Words by Sean Moeller, Illustration by Johnnie Cluney, Recording engineered by Mike Gentry
There must be a reason that the first words that come to mind when I hear Daniel Knox's music are "sly" and "devil." I think the words "foxy" and "deranged," as in, "This deranged fox is a sly devil with some buttery fingers and a throat covered in the melted output of a fondue fountain." The Chicago songwriter seems to always be on dramatic display, but even with all of the classical over and undertones gliding toward us with his hanging lilt, there are all kinds of aspects to his music that are off. They don't fit into any sort of classical interpretation. Instead, they are like the Evelyn Waugh and Charlie Chaplin versions of Antony and the Johnsons or Leonard Cohen. It's not slapstick-y or goofy, but his lyrics are like counterculture versions of proper sadness. They are alternatives to happiness and fear, sent up with the cascading, but delicate and punchy piano bangings that come from the hands of the distraught, those overly so, those who sound bourgeois, of refined tastes and starched clothing, those who - when they find themselves having feeling outside of themselves - they feel trapped with them, unsure of what's supposed to happen next.
Knox offers a wonderful, almost absurd grandiosity to feelings of utter despair and dread, or of the necessary wants and needs that come with just getting up in the morning and trying not to fuck up too much, while still getting a couple decent meals and conversations in. His songs are consumed by the embodiment of what it means to be overcome with sensations that have no cures and, really, have very few known ways to curb them all that much. He sings, "Troubles continue until somebody kills them," and that seems to be a mantra for all those whomevers that he's singing on behalf of. He allows his full-bloodied voice to soar monumentally over the ground, like a hot air balloon lofted above the trees on a perfect day that won't be so perfect when those words, that man and his balloon deflate and slink back down to the surface, dejected that there had to be a return at all.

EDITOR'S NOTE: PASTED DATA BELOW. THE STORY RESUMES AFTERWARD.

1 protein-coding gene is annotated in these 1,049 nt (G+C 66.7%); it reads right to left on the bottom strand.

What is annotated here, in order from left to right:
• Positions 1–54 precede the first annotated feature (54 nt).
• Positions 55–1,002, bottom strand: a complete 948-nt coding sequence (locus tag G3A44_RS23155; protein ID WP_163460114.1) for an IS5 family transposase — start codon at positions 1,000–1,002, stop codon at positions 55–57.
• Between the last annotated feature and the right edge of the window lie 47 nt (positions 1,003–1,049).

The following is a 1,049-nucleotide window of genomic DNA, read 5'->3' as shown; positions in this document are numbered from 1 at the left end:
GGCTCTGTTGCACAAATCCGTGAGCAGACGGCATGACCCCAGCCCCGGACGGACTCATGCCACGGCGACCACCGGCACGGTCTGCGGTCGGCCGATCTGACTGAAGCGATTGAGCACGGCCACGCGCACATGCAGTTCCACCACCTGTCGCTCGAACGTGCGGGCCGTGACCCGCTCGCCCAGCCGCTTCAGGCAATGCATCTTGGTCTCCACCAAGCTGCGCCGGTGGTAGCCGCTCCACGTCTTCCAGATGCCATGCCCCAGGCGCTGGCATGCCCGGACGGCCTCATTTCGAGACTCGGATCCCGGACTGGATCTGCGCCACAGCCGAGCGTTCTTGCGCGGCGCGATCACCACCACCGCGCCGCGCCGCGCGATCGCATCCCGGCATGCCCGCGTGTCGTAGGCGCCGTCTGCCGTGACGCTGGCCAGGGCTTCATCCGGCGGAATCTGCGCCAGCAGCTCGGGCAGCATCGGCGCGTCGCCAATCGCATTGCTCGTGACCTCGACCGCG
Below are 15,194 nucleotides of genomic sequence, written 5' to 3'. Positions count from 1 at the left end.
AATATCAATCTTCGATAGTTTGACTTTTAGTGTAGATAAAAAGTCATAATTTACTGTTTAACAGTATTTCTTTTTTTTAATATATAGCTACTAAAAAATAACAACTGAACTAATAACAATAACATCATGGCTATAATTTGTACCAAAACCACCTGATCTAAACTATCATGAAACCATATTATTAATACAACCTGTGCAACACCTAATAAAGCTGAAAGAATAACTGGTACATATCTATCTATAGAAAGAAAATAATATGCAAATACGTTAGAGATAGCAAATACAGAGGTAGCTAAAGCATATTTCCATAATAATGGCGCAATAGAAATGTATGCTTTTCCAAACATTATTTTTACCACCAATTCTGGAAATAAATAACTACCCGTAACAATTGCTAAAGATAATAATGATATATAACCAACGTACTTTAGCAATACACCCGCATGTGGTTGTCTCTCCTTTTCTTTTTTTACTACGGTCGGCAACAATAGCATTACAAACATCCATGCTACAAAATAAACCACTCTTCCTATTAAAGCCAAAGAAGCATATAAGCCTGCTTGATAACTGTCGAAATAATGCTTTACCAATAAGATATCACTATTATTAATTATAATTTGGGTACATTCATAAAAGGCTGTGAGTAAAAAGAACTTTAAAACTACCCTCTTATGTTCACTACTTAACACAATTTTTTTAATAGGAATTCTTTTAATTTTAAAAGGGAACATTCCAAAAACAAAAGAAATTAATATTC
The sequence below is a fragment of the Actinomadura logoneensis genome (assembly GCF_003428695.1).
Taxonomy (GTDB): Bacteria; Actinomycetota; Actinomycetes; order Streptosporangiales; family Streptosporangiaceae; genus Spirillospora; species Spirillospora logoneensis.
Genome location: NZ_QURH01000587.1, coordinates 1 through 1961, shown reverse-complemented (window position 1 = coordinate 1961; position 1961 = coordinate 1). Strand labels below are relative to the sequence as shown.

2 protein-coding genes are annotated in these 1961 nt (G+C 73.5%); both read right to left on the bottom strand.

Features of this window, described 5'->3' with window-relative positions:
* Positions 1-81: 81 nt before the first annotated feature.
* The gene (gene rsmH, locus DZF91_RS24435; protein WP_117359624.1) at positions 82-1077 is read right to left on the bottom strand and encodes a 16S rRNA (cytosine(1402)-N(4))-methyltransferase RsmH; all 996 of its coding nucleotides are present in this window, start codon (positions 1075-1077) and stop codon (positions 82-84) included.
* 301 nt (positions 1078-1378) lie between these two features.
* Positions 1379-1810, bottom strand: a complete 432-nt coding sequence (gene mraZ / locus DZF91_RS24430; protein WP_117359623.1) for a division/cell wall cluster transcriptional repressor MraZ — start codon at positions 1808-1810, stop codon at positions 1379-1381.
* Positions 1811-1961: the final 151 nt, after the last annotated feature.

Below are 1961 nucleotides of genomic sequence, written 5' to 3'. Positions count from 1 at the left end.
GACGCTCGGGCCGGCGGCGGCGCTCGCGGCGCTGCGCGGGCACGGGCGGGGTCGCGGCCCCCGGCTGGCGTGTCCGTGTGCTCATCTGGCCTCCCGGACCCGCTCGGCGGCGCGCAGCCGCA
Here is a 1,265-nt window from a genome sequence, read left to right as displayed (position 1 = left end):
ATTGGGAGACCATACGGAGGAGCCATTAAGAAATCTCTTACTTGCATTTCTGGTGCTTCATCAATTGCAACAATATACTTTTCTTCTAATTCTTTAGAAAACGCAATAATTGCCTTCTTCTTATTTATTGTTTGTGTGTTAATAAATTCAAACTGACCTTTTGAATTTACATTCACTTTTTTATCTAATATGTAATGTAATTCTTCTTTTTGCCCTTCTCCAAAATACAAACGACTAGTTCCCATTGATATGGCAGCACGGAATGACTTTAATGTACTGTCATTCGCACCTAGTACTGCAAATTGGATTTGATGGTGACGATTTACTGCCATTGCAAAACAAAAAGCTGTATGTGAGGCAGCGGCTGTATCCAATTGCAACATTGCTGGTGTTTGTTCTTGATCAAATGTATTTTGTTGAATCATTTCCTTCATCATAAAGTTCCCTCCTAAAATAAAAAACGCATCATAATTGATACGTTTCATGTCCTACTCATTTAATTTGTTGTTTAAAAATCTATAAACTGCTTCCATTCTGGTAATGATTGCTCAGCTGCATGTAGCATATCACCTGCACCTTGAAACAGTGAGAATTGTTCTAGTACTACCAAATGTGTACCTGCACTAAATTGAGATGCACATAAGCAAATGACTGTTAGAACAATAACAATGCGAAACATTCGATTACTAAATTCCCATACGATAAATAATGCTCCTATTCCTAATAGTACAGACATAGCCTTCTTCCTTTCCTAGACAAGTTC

It's as if, up in the air, in the pseudo ether, there can be a suspension of reality, as if everything can blend into everything and there are no conventions. His songs are racked with oddities, with three-legged dogs, with operatic moments that feature boundless grifters and old men in sad states, liaisons for the past promise of better times. Knox writes good, solid paranoid characters who seem to actually like the perpetual pressure of anxieties that don't ever seem to diminish any. "Be Afraid" is a theme song for all of those who have plenty on their minds. He sings, "Be afraid of the mail when it arrives/Or the victim who survives/Be afraid when you don't know what to do/Be afraid because I'm afraid of you." It goes on and on, those worries and those doubts, all under a golden sun that makes them all feel rational, like things that we're supposed to be experiencing.